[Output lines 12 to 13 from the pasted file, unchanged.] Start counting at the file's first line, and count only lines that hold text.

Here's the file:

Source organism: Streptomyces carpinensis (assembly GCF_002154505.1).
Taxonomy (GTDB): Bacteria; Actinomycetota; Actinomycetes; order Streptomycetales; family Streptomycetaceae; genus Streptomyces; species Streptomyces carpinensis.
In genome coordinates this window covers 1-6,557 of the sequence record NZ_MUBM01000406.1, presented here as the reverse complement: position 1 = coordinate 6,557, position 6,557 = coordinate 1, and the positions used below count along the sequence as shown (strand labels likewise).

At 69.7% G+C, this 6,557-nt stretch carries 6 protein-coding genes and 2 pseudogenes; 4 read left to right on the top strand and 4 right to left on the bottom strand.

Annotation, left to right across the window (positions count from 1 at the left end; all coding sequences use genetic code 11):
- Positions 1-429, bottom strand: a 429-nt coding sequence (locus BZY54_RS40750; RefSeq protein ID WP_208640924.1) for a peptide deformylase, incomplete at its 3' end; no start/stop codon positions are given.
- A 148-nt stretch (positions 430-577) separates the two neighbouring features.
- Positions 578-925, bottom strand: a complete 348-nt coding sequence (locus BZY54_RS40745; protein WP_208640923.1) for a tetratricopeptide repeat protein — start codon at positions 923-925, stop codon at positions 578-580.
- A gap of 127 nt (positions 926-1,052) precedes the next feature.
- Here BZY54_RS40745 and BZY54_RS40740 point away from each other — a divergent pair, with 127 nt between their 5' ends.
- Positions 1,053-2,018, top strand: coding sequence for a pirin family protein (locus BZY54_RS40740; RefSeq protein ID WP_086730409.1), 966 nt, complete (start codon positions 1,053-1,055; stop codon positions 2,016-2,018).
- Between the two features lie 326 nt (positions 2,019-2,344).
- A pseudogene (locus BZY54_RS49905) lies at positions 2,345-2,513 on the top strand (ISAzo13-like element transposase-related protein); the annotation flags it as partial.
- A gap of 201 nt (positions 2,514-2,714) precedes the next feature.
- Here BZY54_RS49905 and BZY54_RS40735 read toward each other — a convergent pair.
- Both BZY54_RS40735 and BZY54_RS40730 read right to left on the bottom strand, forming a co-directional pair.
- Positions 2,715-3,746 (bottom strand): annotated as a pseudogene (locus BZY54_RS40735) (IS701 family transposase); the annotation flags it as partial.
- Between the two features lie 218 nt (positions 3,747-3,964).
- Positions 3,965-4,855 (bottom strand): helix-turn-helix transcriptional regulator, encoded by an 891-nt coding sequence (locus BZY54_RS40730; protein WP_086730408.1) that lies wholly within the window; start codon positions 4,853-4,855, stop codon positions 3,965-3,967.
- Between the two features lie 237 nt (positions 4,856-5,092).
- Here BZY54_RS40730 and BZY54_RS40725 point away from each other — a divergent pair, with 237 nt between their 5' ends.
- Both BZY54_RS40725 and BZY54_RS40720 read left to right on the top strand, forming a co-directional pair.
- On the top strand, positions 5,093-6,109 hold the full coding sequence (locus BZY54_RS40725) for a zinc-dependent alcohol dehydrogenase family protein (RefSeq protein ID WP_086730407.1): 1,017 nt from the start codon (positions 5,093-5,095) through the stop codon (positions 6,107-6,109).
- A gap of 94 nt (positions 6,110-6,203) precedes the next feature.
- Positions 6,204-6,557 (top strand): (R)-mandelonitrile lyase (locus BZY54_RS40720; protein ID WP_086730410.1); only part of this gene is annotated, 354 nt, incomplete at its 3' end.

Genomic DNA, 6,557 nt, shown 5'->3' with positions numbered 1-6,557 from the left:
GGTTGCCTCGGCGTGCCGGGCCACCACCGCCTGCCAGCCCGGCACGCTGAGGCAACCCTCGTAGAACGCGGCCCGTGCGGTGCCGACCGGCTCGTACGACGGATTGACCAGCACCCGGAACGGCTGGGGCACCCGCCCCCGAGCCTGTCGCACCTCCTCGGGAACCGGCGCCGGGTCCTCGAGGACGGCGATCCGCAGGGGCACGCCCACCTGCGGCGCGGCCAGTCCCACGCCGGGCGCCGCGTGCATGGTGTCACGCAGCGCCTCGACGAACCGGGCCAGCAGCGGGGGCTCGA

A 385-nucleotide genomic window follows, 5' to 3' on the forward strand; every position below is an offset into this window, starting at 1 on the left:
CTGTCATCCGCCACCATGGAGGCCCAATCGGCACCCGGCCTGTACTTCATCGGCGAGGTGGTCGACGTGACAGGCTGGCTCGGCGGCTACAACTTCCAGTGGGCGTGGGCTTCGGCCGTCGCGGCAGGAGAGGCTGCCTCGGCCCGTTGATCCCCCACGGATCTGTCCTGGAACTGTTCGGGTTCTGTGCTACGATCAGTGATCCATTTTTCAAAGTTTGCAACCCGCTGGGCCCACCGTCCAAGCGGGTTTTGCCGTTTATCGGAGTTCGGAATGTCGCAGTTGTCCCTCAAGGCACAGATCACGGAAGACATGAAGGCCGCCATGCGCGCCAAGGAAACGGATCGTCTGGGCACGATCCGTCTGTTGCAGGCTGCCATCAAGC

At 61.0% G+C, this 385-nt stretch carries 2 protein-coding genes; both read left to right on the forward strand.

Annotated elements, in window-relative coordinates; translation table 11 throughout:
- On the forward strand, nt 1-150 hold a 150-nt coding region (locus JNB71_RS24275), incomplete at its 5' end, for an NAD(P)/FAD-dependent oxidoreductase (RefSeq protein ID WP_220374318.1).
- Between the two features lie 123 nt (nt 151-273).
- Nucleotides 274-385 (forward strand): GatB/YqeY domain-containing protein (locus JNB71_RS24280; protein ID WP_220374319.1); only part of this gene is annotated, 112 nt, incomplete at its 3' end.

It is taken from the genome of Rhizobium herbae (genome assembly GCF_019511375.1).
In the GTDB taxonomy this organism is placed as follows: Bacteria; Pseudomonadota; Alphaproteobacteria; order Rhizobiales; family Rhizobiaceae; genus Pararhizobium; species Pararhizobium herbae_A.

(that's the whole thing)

- Between the two features lie 326 nt (positions 2,019-2,344).
- A pseudogene (locus BZY54_RS49905) lies at positions 2,345-2,513 on the top strand (ISAzo13-like element transposase-related protein); the annotation flags it as partial.